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No One Else

With a sudden onslaught of poppy, distorted guitars, a rush of lyrics about love and loneliness, and some truly fantastic falsetto harmonies provided by bassist Matt Sharp, this track embodies all that is great about Blue Album-era Weezer. Rivers Cuomo’s lyric is one of the most cleverly understated of his career, as he pines, “I want a girl who will laugh for no one else / When I’m away she puts her makeup on the shelf / When I’m away, she never leaves the house.” The song sounds triumphant on first listen, but there’s something undeniably sad about the way Sharp’s weeping falsetto accompanies Cuomo’s confident lead, as if the echo of an abused girlfriend. It’s not till long after Cuomo tears into one of his finest solos that the casual listener realizes just how disturbingly misogynistic this little pop tune is.

That facet of the song really came to the fore when the band played a live acoustic version of the song for a radio station on one of the tours following the release of the album. Officially released in 1995 as a b-side to the “Say It Ain’t So” single (and, later, as a track on disc two of the 2004 deluxe edition of Blue), the spare arrangement of acoustic guitars and vocal harmonies brings the song’s eerie subtext to the fore. With only a couple minor fluffs in the performance, the acoustic version is just as essential as the studio version.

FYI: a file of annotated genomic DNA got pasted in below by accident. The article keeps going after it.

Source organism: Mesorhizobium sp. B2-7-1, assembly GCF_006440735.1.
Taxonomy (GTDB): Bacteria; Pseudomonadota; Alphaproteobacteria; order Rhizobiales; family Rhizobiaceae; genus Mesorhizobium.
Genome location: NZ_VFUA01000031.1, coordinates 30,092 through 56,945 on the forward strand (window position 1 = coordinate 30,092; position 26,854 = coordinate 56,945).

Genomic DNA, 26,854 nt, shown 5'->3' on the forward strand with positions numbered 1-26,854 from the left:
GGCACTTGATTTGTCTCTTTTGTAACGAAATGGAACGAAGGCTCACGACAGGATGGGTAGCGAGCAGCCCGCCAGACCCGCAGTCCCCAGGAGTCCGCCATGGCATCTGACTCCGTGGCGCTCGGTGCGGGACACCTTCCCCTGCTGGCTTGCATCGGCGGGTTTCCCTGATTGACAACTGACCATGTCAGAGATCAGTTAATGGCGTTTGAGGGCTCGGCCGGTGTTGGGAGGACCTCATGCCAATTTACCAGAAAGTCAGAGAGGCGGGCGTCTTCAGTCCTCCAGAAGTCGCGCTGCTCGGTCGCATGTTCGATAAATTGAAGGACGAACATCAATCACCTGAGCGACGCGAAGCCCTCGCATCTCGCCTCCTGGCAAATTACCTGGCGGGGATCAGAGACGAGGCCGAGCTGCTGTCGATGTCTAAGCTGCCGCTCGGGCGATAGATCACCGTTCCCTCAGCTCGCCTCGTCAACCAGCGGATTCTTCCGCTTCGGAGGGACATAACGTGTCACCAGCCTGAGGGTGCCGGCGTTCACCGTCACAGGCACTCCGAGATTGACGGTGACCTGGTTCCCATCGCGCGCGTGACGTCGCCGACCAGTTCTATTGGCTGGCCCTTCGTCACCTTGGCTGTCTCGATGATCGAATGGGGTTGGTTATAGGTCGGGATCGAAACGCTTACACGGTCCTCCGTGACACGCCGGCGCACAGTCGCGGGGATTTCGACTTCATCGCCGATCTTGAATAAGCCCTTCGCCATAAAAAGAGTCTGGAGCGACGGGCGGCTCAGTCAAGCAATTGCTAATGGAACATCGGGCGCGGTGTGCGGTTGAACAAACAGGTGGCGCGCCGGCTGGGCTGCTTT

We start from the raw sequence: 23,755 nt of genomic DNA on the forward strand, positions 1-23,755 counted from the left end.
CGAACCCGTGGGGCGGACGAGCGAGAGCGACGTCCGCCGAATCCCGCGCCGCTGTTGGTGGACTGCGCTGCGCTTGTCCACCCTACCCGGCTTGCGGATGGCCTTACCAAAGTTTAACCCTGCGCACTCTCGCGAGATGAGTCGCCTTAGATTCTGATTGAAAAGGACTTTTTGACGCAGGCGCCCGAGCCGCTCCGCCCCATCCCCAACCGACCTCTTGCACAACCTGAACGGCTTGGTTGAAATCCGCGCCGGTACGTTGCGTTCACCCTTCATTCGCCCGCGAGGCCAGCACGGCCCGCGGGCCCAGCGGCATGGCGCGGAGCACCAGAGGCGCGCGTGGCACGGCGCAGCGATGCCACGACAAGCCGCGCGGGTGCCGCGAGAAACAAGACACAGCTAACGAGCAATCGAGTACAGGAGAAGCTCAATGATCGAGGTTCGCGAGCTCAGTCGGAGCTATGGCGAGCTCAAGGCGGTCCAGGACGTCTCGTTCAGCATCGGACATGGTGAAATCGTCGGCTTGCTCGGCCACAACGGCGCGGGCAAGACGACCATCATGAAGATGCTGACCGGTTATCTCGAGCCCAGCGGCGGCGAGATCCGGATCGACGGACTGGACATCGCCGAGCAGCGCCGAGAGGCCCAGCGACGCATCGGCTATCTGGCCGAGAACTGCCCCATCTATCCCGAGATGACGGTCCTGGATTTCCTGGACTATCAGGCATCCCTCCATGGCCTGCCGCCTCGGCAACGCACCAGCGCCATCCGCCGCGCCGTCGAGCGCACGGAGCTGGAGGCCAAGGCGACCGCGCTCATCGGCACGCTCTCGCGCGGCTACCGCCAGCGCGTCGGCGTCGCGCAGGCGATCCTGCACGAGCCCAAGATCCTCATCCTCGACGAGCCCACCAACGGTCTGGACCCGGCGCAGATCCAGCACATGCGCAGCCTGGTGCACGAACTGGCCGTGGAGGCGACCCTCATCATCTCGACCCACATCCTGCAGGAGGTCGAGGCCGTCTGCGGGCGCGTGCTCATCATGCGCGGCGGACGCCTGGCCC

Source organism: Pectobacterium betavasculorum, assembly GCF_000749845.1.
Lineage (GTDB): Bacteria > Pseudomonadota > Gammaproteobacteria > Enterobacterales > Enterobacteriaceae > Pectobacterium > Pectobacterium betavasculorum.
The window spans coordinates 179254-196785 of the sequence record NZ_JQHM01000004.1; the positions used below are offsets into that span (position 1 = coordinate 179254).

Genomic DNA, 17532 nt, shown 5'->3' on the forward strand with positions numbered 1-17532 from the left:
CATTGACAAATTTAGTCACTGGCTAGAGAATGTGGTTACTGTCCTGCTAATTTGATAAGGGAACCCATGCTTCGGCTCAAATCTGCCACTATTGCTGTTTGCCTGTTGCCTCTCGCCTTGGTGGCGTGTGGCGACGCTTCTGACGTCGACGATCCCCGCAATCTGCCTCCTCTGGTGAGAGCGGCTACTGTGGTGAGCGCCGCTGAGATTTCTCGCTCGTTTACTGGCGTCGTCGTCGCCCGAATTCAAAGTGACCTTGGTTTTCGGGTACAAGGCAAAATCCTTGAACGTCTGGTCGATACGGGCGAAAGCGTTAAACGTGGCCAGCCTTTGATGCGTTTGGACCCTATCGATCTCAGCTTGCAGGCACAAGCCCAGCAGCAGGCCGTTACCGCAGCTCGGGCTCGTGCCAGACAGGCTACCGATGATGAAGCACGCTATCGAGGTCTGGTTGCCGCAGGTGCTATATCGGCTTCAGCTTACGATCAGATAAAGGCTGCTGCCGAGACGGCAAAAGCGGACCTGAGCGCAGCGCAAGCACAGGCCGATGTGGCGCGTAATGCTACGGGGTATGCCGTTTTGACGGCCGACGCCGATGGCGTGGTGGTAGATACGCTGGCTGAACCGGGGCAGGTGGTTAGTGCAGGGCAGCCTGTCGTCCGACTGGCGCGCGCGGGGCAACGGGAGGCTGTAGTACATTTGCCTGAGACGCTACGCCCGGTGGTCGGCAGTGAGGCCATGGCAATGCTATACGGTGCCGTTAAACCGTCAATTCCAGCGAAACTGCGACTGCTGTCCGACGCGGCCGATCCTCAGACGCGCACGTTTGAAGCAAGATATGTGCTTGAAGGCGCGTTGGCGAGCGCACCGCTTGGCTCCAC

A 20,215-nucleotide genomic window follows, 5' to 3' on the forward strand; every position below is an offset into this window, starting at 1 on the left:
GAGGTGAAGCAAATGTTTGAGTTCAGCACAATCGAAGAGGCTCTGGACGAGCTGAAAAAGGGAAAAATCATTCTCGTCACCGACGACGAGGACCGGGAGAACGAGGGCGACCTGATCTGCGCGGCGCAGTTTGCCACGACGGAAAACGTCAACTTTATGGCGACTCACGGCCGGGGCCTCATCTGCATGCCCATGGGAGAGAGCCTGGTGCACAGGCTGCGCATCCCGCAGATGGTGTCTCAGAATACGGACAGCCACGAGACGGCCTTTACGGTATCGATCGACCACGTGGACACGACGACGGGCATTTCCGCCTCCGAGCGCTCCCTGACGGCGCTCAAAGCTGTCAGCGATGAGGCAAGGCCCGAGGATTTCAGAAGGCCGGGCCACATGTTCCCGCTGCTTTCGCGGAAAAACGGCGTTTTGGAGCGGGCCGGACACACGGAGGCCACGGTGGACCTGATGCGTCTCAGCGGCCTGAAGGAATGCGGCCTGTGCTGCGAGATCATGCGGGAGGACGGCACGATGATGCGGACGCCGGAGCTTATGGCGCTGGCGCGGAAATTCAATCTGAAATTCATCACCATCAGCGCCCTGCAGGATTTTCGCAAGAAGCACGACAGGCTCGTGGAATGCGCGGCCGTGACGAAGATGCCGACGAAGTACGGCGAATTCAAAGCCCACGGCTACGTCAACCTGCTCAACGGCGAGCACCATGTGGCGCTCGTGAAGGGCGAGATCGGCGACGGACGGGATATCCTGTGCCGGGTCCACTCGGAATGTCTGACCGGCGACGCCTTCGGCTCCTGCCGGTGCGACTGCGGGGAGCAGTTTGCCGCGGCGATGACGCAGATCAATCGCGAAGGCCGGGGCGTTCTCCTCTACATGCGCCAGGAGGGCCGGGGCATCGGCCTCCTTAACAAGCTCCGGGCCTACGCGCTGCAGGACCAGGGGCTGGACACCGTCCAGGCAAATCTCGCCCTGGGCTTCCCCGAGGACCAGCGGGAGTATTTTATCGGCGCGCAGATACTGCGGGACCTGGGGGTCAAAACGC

Other notable versions of the song include its appearance on November 1992’s “The Real Demo” (made three months after the fan favorite “Kitchen Tape” demo), which shows that the song was pretty much finished long before it was recorded — the performance is identical outside of a bit of added vocal countermelody at the very end of the performance. Also, Cuomo’s Boston-based sideproject Homie played a somewhat countrified version of “No One Else” as something of a crowd pleaser at their few live performances. The one that the fans have, dated 11/4/97, features an added upstroke rhythm guitar, and a delectably southern-fried solo.